Big Jump In Unplanned Pregnancies For Poor Women
Every year about five percent of women in the U.S. have
an unplanned pregnancy. Statistics reveal that this number has remained
more-or-less steady since 1994. So nothing to be alarmed about, right?
A more thorough examination of the data reveals that while the
overall unintended pregnancy rate has remained the same, the numbers for
poor women have jumped up, while those for wealthier women have
Poor Women Five Times More Likely Than Higher-Income Women To Have An Unplanned Pregnancy
According to a new Guttmacher analysis
of government data from the National Survey of Family Growth and other
sources, in 2006, poor women were five times more likely to have an
unintended pregnancy when compared to higher-income women:
In 1994, the unintended pregnancy rate
among women with incomes below the federal poverty line was 88 per 1,000
women aged 15–44; it increased to 120 in 2001 and 132 in 2006-a 50%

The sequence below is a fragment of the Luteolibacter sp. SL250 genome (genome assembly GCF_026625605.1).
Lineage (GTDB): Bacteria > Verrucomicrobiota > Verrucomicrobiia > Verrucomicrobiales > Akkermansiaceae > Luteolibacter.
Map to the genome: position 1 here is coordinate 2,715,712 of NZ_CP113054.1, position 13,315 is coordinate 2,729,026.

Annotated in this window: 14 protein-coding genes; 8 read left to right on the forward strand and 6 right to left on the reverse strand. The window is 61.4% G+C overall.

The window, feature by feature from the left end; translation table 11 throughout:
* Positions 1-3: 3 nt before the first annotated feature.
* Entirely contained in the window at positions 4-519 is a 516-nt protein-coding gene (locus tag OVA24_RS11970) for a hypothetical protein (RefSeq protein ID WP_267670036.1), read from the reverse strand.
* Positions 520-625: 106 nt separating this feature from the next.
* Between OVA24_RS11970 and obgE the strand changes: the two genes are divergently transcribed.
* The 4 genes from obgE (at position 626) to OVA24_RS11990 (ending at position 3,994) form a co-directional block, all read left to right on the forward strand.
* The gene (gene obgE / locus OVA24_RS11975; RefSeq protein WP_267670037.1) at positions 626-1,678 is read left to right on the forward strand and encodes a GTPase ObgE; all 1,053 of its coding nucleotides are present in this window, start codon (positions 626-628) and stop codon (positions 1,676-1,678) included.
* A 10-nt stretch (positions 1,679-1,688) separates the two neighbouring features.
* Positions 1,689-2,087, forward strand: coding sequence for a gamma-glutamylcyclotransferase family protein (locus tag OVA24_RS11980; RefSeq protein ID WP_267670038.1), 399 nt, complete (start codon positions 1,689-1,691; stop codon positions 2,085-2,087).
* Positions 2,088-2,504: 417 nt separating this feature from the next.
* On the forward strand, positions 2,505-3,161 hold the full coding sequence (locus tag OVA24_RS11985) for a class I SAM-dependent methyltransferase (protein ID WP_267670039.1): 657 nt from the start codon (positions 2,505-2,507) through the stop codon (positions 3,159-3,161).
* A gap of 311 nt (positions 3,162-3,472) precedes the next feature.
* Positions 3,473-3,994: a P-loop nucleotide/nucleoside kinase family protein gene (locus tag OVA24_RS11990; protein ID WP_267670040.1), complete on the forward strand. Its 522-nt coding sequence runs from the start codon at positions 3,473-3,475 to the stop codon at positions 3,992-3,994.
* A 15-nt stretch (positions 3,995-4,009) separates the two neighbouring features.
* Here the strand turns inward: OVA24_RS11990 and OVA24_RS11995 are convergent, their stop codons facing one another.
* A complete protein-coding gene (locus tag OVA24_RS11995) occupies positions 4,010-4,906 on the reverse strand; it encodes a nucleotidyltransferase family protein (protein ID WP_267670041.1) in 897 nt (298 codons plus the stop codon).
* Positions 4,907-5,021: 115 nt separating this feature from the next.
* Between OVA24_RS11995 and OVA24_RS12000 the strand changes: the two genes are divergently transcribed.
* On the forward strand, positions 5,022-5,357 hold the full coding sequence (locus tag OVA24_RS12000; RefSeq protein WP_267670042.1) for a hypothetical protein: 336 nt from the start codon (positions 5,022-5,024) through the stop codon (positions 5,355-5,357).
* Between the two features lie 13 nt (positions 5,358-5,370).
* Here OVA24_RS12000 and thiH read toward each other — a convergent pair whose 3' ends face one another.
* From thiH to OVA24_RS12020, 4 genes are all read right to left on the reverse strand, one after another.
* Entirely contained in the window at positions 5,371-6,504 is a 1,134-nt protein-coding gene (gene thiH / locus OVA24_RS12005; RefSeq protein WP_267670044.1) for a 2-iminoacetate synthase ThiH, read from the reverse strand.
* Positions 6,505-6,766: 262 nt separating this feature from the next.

rise over the period. At the same time, the rate among higher-income
women (those with incomes at or above 200% of the poverty line) fell
from 34 in 1994 to 28 in 2001 and 24 in 2006-a 29% decrease. Poor
women’s high rate of unintended pregnancy results in their also having
high-and increasing-rates of both abortions (52 per 1,000) and unplanned
births (66 per 1,000).
The rates were also higher for women who are 18-24, those who
cohabitate, and minorities. However, low-income women had higher rates
of unplanned pregnancies regardless of other factors, including marital
status. A poor married woman’s chance of having an unintended pregnancy
is more than twice as high as that of a well-off single woman.
And Yet…The Continued Fight To Restrict Abortion Rights And Defund Planned Parenthood
And yet, in tandem with these numbers, we see the efforts in so many
states to restrict abortion rights and to defund Planned Parenthood
continuing unabated. Have those Republican lawmakers actually considered
that restricting low-income women’s access to family planning services
could result in a jump in unplanned pregnancies? And have they thought
about what the long-term effects of that increase could be?
Just when poorer women need more help with reproductive decisions, they are watching their healthcare options disappear.
As Care2′s Amelia Thomson-Veaux wrote here, a shocking 33 laws restricting abortion access were enacted in nine states during the month of April.
The war on women continues.
See Votes by State